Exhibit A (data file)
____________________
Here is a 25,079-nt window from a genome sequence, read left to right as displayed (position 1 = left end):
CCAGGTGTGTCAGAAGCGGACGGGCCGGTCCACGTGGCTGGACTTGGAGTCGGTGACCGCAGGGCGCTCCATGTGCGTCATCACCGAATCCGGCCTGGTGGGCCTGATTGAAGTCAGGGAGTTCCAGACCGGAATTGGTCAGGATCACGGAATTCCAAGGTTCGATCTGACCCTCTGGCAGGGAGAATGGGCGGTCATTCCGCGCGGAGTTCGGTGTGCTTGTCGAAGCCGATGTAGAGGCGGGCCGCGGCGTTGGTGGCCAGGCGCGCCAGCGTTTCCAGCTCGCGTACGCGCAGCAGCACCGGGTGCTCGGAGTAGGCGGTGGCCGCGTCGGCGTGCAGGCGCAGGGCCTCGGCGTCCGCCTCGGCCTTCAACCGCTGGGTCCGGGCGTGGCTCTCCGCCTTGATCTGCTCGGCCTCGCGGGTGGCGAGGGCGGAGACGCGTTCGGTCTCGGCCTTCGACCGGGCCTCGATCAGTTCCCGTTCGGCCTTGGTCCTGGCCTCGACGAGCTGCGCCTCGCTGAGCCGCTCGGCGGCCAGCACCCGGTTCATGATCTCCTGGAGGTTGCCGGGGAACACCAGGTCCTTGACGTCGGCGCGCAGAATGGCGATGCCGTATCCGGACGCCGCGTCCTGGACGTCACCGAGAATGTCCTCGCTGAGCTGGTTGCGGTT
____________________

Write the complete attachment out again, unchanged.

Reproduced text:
Here is a 25,079-nt window from a genome sequence, read left to right as displayed (position 1 = left end):
CCAGGTGTGTCAGAAGCGGACGGGCCGGTCCACGTGGCTGGACTTGGAGTCGGTGACCGCAGGGCGCTCCATGTGCGTCATCACCGAATCCGGCCTGGTGGGCCTGATTGAAGTCAGGGAGTTCCAGACCGGAATTGGTCAGGATCACGGAATTCCAAGGTTCGATCTGACCCTCTGGCAGGGAGAATGGGCGGTCATTCCGCGCGGAGTTCGGTGTGCTTGTCGAAGCCGATGTAGAGGCGGGCCGCGGCGTTGGTGGCCAGGCGCGCCAGCGTTTCCAGCTCGCGTACGCGCAGCAGCACCGGGTGCTCGGAGTAGGCGGTGGCCGCGTCGGCGTGCAGGCGCAGGGCCTCGGCGTCCGCCTCGGCCTTCAACCGCTGGGTCCGGGCGTGGCTCTCCGCCTTGATCTGCTCGGCCTCGCGGGTGGCGAGGGCGGAGACGCGTTCGGTCTCGGCCTTCGACCGGGCCTCGATCAGTTCCCGTTCGGCCTTGGTCCTGGCCTCGACGAGCTGCGCCTCGCTGAGCCGCTCGGCGGCCAGCACCCGGTTCATGATCTCCTGGAGGTTGCCGGGGAACACCAGGTCCTTGACGTCGGCGCGCAGAATGGCGATGCCGTATCCGGACGCCGCGTCCTGGACGTCACCGAGAATGTCCTCGCTGAGCTGGTTGCGGTT